It looks like I came home at the right time, as a significant typhoon hit southern Japan more or less the day after I left. I'd run into the leading edge of an earlier one as I left Tokyo, but that mostly meant rain too heavy to go outside in. This later one seems to have done a fair amount of damage. Admittedly it was mostly on Kyushu and I spent my entire trip on Honshu. But I had considered continuing to Kyushu and even taking the ferry to Korea. So, there but for the grace of G-d ...
And, yes, I am working on the travelogue.
One of my first tasks back at work (admittedly, a self-imposed one) was to check on the status of our contractor's facility in southern Mississippi. The story was not too bad, though the problem is the surrounding infrastructure, not their plant itself. You can have all sorts of great intentions to reopen as soon as possible, but the roads to the west are gone and many of their employees are homeless. I won some kudos, though, for taking the initiative to find out not just about our program but about other work they were doing.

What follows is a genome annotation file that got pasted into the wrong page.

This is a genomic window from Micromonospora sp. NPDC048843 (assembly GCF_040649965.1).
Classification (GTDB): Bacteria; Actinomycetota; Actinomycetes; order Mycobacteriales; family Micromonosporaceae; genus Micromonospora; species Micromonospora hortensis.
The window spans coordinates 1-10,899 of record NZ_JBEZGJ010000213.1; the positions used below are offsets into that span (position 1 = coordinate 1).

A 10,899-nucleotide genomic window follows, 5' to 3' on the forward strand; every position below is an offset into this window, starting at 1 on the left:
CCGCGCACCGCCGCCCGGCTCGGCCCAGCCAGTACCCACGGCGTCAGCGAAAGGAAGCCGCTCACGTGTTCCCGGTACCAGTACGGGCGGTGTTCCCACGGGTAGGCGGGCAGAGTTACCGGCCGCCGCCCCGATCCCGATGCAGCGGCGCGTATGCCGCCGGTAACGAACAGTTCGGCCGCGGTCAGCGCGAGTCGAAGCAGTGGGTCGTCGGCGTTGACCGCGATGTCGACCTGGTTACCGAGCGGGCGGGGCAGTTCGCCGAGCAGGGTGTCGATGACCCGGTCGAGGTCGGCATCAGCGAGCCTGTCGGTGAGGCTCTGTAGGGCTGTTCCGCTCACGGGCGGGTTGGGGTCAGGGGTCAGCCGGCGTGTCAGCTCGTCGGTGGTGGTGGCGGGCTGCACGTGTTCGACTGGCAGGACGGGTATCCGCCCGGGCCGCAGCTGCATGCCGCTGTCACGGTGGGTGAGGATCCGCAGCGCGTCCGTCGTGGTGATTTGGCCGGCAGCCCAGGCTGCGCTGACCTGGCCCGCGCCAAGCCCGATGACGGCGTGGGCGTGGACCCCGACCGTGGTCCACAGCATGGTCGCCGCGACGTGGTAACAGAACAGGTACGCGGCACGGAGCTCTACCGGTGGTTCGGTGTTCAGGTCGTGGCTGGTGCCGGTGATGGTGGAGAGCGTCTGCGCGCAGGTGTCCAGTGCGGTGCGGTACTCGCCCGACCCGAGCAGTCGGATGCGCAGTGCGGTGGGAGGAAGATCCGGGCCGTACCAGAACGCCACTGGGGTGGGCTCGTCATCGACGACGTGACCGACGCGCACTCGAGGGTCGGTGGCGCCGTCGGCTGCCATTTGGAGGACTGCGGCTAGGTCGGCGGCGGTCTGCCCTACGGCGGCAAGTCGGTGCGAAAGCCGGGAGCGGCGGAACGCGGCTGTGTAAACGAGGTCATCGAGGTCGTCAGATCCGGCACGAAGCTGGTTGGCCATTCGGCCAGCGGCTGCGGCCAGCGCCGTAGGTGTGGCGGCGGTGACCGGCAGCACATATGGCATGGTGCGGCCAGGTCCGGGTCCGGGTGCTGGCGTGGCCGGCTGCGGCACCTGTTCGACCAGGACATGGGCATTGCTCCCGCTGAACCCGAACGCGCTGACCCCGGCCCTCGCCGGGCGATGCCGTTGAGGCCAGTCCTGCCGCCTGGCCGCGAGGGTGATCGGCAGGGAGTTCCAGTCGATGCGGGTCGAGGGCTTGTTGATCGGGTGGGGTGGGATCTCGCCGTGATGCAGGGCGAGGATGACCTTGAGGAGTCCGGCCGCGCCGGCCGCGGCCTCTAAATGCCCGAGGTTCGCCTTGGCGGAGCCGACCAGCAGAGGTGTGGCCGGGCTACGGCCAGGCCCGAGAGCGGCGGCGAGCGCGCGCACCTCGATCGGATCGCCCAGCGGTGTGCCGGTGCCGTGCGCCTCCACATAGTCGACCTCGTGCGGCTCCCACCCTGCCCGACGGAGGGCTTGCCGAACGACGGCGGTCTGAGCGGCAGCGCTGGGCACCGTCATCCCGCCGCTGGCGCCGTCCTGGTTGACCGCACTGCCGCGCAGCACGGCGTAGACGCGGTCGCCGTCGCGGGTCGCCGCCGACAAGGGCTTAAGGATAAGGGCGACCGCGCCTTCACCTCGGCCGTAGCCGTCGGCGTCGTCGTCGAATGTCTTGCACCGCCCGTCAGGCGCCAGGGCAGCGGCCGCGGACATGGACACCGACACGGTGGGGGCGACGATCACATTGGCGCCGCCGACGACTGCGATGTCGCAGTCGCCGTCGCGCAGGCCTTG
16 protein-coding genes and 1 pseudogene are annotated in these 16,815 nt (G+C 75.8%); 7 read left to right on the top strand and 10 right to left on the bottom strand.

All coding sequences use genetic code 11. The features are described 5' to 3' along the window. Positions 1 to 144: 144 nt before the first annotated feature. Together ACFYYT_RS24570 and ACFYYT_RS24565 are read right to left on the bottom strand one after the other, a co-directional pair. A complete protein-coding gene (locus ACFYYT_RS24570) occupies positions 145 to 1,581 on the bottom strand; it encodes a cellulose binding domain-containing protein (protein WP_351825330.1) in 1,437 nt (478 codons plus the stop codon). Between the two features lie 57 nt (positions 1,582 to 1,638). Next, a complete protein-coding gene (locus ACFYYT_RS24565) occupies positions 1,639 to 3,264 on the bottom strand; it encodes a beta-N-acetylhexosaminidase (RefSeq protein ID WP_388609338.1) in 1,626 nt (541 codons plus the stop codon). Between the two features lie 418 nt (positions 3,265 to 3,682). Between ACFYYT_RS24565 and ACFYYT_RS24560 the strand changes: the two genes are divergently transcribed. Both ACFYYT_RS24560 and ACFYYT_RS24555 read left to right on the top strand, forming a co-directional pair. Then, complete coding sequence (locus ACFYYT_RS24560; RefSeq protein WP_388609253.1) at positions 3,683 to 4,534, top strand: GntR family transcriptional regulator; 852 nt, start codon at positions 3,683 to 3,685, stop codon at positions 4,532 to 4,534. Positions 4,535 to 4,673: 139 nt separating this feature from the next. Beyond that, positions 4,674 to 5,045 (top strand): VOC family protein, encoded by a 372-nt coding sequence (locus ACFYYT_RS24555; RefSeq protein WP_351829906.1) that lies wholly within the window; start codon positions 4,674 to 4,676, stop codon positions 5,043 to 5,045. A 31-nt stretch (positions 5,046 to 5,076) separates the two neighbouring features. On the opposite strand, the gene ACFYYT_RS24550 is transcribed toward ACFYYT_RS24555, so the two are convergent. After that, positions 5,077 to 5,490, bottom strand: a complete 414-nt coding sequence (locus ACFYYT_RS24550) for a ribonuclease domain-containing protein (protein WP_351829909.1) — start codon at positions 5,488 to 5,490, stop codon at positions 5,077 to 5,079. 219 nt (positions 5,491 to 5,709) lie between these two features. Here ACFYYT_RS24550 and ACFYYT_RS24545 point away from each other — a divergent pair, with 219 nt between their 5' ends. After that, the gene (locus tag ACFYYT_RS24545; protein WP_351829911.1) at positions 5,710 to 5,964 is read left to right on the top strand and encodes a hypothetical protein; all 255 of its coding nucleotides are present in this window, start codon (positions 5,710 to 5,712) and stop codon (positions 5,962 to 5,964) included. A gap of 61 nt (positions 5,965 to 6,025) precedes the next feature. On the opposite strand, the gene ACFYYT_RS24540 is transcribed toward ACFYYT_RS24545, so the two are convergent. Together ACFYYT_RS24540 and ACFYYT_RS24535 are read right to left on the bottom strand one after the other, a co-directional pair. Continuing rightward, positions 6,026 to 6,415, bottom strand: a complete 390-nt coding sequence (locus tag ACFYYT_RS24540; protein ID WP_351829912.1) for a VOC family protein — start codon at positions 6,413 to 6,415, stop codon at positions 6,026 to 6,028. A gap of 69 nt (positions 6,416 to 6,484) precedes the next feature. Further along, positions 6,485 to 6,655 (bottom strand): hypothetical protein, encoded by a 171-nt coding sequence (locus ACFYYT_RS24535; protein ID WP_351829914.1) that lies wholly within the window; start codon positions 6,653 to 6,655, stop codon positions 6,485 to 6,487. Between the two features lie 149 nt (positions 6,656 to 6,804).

Of course, the real lessons of Hurricane Katrina are getting lost in the political blame flinging. It's all well and good for people to complain that the federal government had held up money to repair levees. The problem I have with that approach is that I think the building of levees (and related flood control measure) is what allows people to live in places with severe flood danger to begin with. If you build your house in the ocean, it's going to get wet sooner or later. I realize that most of the people in those areas had little choice and didn't understand the risks, but the same philosophy applies to other dangers. When I lived in California, I'd sometimes see news footage of mudslides and hear that this was the 2nd or 3rd time the same people had lost a house. Well, mudslides and coastal property values means rich people with more money than sense, but the concept is the same. I'm not quite suggesting not rebuilding New Orleans, but I'd like to see that rebuilding be more conservative with respect to the known risks.
But the lesson I really meant to write about is the realization that anybody can lose everything. There's no point being attached to stuff. I like to think that if I had just a minute to leave my home, all I'd grab is the box with the important papers (e.g. my passport and birth certificate) and I'd have no regrets about the rest. Sure, I'd miss things - and I do have things that would be nearly impossible to replace. But it's people that matter and things are just things.
Copyright 2005 Miriam H. Nadel